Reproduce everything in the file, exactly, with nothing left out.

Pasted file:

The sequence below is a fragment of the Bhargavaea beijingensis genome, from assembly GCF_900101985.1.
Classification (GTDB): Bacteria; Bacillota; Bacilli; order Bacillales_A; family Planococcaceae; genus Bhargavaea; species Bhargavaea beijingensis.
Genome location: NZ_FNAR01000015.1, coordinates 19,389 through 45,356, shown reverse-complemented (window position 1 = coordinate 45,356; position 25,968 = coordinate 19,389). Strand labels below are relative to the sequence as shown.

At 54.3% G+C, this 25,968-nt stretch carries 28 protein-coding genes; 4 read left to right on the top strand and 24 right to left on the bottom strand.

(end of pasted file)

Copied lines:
The sequence below is a fragment of the Bhargavaea beijingensis genome, from assembly GCF_900101985.1.
Classification (GTDB): Bacteria; Bacillota; Bacilli; order Bacillales_A; family Planococcaceae; genus Bhargavaea; species Bhargavaea beijingensis.
Genome location: NZ_FNAR01000015.1, coordinates 19,389 through 45,356, shown reverse-complemented (window position 1 = coordinate 45,356; position 25,968 = coordinate 19,389). Strand labels below are relative to the sequence as shown.

At 54.3% G+C, this 25,968-nt stretch carries 28 protein-coding genes; 4 read left to right on the top strand and 24 right to left on the bottom strand.